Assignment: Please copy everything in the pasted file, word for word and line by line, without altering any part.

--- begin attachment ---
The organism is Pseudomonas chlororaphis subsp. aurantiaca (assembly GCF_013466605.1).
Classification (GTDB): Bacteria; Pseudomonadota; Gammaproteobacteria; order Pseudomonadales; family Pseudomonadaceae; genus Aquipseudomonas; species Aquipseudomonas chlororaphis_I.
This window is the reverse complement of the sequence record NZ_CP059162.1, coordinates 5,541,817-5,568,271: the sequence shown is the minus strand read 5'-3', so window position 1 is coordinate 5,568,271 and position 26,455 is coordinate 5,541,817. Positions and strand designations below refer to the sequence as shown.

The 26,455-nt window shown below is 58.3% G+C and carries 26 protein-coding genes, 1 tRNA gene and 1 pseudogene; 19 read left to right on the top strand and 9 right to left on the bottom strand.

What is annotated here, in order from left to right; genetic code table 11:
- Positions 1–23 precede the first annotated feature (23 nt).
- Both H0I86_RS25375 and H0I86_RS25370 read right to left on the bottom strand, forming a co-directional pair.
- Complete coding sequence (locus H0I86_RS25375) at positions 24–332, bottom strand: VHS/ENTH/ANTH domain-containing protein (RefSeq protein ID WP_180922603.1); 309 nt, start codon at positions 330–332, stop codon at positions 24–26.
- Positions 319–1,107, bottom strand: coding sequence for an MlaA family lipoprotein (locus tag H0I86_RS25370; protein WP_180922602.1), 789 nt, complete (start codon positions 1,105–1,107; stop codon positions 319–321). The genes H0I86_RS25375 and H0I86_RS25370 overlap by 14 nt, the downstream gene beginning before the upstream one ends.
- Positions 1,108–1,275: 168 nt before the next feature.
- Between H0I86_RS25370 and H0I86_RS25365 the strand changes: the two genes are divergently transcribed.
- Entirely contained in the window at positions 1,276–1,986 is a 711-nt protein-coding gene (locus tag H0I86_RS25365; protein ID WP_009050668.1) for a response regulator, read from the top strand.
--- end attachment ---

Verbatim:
The organism is Pseudomonas chlororaphis subsp. aurantiaca (assembly GCF_013466605.1).
Classification (GTDB): Bacteria; Pseudomonadota; Gammaproteobacteria; order Pseudomonadales; family Pseudomonadaceae; genus Aquipseudomonas; species Aquipseudomonas chlororaphis_I.
This window is the reverse complement of the sequence record NZ_CP059162.1, coordinates 5,541,817-5,568,271: the sequence shown is the minus strand read 5'-3', so window position 1 is coordinate 5,568,271 and position 26,455 is coordinate 5,541,817. Positions and strand designations below refer to the sequence as shown.

The 26,455-nt window shown below is 58.3% G+C and carries 26 protein-coding genes, 1 tRNA gene and 1 pseudogene; 19 read left to right on the top strand and 9 right to left on the bottom strand.

What is annotated here, in order from left to right; genetic code table 11:
- Positions 1–23 precede the first annotated feature (23 nt).
- Both H0I86_RS25375 and H0I86_RS25370 read right to left on the bottom strand, forming a co-directional pair.
- Complete coding sequence (locus H0I86_RS25375) at positions 24–332, bottom strand: VHS/ENTH/ANTH domain-containing protein (RefSeq protein ID WP_180922603.1); 309 nt, start codon at positions 330–332, stop codon at positions 24–26.
- Positions 319–1,107, bottom strand: coding sequence for an MlaA family lipoprotein (locus tag H0I86_RS25370; protein WP_180922602.1), 789 nt, complete (start codon positions 1,105–1,107; stop codon positions 319–321). The genes H0I86_RS25375 and H0I86_RS25370 overlap by 14 nt, the downstream gene beginning before the upstream one ends.
- Positions 1,108–1,275: 168 nt before the next feature.
- Between H0I86_RS25370 and H0I86_RS25365 the strand changes: the two genes are divergently transcribed.
- Entirely contained in the window at positions 1,276–1,986 is a 711-nt protein-coding gene (locus tag H0I86_RS25365; protein ID WP_009050668.1) for a response regulator, read from the top strand.